Presentation on theme: "Chapter 7 Ionic Bonding Keeping Track of Electrons The electrons responsible for the chemical properties of atoms are those in the outer energy level."— Presentation transcript:
Chapter 7 Ionic Bonding
Keeping Track of Electrons The electrons responsible for the chemical properties of atoms are those in the outer energy level. Valence electrons - The s and p electrons in the outer energy level. Core electrons -those in the energy levels below. Basis for shorthand
Keeping Track of Electrons Atoms in the same column Have the same properties because Have the same outer electron configuration. Have the same valence electrons. Found by looking up the group number on the periodic table. Group 2A - Be, Mg, Ca, etc.- 2 valence electrons
Electron Dot diagrams A way of keeping track of valence electrons. How to write them Write the symbol. Put one dot for each valence electron Dont pair up until they have to X
The Electron Dot diagram for Nitrogen Nitrogen has 5 valence electrons. First we write the symbol. N Then add 1 electron at a time to each side. Until they are forced to pair up.
Write the electron dot diagram for Na Mg C O F Ne He
Electron Configurations for Cations Metals lose electrons to attain noble gas configuration. They make positive ions. Na 1s 2 2s 2 2p 6 3s valence electron Na + 1s 2 2s 2 2p 6 -noble gas configuration
Electron Dots For Cations Metals will have few valence electrons Ca
Electron Dots For Cations Metals will have few valence electrons These will come off Ca
Electron Dots For Cations Metals will have few valence electrons These will come off Forming positive ions Ca 2+
Electron Configurations for Anions Nonmetals gain electrons to attain noble gas configuration. They make negative ions. S 1s 2 2s 2 2p 6 3s 2 3p valence electrons S 2- 1s 2 2s 2 2p 6 3s 2 3p 6 -noble gas configuration.
Electron Dots For Anions Nonmetals will have many valence.electrons. They will gain electrons to fill outer shell. P P 3-
Practice Use electron dot diagrams to show how the following form ions Al Cl C
Stable Electron Configurations All atoms react to achieve noble gas configuration. Noble gases have 2 s and 6 p electrons. 8 valence electrons. Also called the octet rule. Ar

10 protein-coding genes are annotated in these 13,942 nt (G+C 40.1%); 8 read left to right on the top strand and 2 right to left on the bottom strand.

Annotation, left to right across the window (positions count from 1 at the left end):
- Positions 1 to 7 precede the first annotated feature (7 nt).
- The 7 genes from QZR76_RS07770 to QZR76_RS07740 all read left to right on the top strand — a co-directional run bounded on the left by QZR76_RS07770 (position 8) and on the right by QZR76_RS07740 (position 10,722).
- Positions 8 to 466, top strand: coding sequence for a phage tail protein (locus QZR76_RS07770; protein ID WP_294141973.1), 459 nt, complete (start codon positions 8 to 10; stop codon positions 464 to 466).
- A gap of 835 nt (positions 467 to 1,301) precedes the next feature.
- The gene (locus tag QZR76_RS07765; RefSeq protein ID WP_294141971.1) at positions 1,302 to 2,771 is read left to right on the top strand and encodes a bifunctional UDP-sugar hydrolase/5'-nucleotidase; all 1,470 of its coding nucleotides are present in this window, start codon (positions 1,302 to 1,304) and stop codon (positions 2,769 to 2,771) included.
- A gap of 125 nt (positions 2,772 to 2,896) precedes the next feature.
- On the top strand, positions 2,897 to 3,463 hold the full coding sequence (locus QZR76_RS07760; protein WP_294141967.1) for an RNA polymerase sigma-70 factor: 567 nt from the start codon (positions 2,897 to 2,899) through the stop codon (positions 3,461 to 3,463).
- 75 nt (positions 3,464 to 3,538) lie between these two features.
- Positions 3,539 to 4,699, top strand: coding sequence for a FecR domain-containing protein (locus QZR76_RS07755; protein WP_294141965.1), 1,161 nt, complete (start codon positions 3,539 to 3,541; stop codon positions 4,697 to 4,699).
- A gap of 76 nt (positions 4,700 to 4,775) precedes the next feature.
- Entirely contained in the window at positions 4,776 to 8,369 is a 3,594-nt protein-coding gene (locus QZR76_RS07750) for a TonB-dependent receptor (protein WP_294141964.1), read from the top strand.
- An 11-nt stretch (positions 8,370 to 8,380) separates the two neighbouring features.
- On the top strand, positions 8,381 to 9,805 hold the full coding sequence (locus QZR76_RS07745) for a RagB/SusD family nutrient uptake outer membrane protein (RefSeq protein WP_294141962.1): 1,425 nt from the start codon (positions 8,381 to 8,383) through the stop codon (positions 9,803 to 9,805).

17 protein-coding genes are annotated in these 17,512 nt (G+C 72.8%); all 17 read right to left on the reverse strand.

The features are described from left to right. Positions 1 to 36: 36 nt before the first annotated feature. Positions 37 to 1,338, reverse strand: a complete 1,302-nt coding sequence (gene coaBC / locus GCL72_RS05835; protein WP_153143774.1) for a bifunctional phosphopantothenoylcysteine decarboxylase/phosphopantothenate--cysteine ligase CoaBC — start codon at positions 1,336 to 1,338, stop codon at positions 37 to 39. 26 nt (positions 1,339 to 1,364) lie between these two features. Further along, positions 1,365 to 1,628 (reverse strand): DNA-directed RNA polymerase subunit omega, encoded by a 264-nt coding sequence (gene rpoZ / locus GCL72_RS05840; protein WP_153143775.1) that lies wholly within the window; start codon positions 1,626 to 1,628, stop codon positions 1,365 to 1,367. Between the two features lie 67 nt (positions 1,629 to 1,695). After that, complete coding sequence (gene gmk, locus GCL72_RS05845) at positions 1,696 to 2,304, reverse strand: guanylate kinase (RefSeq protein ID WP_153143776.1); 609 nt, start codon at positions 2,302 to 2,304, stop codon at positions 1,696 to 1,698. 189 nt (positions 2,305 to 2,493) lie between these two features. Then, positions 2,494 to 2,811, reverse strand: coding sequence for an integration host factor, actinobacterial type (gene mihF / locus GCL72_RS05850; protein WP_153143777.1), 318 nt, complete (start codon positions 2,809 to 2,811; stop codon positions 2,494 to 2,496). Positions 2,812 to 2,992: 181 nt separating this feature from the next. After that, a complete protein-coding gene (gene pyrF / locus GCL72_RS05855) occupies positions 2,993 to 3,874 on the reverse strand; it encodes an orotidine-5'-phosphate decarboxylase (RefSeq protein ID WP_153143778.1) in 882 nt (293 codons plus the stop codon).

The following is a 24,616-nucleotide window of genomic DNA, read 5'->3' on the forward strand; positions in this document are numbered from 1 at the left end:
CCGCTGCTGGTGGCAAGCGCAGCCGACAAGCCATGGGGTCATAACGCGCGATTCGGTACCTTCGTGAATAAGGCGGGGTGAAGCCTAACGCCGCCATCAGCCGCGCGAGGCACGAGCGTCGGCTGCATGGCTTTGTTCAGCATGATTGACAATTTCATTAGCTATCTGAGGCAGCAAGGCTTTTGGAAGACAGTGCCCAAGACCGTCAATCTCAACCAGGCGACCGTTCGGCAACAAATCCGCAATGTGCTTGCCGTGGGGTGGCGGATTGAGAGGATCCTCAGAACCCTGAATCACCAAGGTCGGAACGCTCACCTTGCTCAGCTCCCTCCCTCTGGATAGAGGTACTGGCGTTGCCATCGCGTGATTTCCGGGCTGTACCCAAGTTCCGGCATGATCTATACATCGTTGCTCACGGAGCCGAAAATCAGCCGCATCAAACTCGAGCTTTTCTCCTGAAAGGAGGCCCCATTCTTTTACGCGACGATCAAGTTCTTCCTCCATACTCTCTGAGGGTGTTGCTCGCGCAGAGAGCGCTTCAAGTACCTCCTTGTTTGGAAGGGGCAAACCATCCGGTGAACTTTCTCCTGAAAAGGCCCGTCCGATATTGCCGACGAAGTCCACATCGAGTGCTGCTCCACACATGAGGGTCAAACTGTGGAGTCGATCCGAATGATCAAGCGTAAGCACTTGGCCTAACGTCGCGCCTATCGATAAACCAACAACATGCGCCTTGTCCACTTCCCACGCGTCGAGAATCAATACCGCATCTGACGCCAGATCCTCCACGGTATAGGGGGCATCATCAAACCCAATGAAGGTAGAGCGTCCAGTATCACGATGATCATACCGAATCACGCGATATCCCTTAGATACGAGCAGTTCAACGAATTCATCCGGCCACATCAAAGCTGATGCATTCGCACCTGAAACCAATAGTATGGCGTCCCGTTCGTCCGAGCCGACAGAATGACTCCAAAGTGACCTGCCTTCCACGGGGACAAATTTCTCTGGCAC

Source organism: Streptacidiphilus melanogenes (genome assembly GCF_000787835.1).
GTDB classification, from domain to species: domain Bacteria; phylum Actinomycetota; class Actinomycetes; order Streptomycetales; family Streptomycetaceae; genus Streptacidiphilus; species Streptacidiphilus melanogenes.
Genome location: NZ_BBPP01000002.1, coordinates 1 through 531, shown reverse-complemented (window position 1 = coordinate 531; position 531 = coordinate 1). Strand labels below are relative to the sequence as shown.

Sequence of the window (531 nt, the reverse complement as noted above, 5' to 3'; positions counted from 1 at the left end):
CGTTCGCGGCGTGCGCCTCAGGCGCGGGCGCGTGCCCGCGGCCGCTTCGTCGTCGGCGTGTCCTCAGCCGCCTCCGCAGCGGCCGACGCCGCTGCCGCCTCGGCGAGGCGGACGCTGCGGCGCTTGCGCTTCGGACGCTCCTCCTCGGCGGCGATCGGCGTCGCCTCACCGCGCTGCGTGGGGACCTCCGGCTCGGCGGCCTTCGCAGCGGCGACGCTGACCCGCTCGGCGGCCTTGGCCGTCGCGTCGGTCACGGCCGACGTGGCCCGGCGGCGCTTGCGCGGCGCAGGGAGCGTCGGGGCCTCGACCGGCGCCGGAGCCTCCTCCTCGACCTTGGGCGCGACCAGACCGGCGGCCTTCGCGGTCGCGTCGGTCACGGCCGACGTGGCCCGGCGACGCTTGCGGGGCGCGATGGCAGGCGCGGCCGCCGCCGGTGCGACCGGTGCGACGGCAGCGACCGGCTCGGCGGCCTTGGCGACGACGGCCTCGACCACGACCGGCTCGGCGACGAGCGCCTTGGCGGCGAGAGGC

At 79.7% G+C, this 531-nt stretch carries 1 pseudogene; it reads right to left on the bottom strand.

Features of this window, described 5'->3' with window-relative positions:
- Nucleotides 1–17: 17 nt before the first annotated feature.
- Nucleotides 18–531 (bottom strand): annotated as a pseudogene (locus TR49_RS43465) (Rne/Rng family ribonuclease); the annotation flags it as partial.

Names of ions Cations keep the name of the metal –Ca calcium –Ca 2+ calcium ion Anions change ending to –ide –Cl Chlorine –Cl 1- chloride ion
Transition metals Form cations Hard to predict the charge Often will form more than 1 charge Cant form noble gas configuration Still try to fill up orbitals Some can make pseudo noble gas configurations with full orbitals
Examples Zinc 1s 2 2s 2 2p 6 3s 2 3p 6 3d 10 4s 2 Zn 2+ 1s 2 2s 2 2p 6 3s 2 3p 6 3d 10 Full 3 rd energy level Fe 1s 2 2s 2 2p 6 3s 2 3p 6 3d 6 4s 2 Fe 2+ 1s 2 2s 2 2p 6 3s 2 3p 6 3d 5 4s 1 Fe 3+ 1s 2 2s 2 2p 6 3s 2 3p 6 3d 5
Polyatomic ions Groups of atoms that stick together as a unit, and have a charge PO 4 3- phosphate CO 3 2- carbonate C 2 H 3 O 4 1- acetate Names often end in –ate or –ite More later
Ionic Bonding Anions and cations are held together by opposite charges. This is the bond Ionic compounds are called salts. Simplest ratio is called the formula unit. The bond is formed through the transfer of electrons. Electrons are transferred to achieve noble gas configuration.
Ionic Bonding NaCl 1+ 1-
Ionic Bonding All the electrons must be accounted for! CaP
Ionic Bonding CaP
Ionic Bonding Ca 2+ P
Ionic Bonding Ca +2 P Ca
Ionic Bonding Ca 2+ P 3- Ca
Ionic Bonding Ca 2+ P 3- Ca P
Ionic Bonding Ca 2+ P 3- Ca 2+ P
Ionic Bonding Ca 2+ P 3- Ca 2+ P Ca
Ionic Bonding Ca 2+ P 3- Ca 2+ P Ca
Ionic Bonding Ca 2+ P 3- Ca 2+ P 3- Ca 2+
Ionic Bonding Ca 3 P 2 Formula Unit
Practice Use electron dot diagrams to show how the following elements make an ionic compound and write the formula unit Mg and Cl
Practice Na and N
Practice Al and O
Ionic Compounds Made up of –a positive and negative ion –a cation and an anion –a metal and a nonmetal Smallest repeating unit- formula unit
Properties of Ionic Compounds Crystalline structure. A regular repeating arrangement of ions in the solid. Ions are strongly bonded. Structure is rigid. High melting points- because of strong forces between ions.
Crystalline structure 3 dimension
Do they Conduct? Conducting electricity is allowing charges to move. In a solid, the ions are locked in place. Ionic solids are insulators. When melted, the ions can move around. Melted ionic compounds conduct. First get them to 800ºC. Dissolved in water they conduct.
Writing formulas The charges must add to 0 Add the correct subscript to make them equal zero Na 1+ O 2- Sr 2+ Cl 1- Fe 3+ O 2- Potassium bromide Beryllium fluoride
Metallic Bonds How atoms are held together in the solid. Metals hold onto their valence electrons very weakly. Think of them as positive ions floating in a sea of electrons.
Sea of Electrons Electrons are free to move through the solid. Metals conduct electricity.
Metals are Malleable Hammered into shape (bend). Ductile - drawn into wires.
Electrons allow atoms to slide by.
Ionic solids are brittle
Strong Repulsion breaks crystal apart.
Alloys Solutions made by dissolving metal into other elements- usually metals. Melt them together and cool them. If the atoms of the metals are about the same size, they substitute for each other Called a substitutional alloy
Metal A Metal B + Substitutional alloy Bronze – Copper and Tin Brass- 60 % Copper 39% Zinc and 1%Tin 18 carat gold- 75% gold, 25%Ag or Cu
Alloys If they are different sizes the small one will fit into the spaces of the larger one Called and interstitial alloy
Metal A + Metal B Interstitial Alloy Steel – 99% iron 1 % C Cast iron- 96% Iron, 4%C
Alloys Making an alloy is still just a mixture Blend the properties Still held together with metallic bonding Most of the metals we use daily are alloys. Designed for a purpose
Crystal Structures The repeating unit is called the unit cell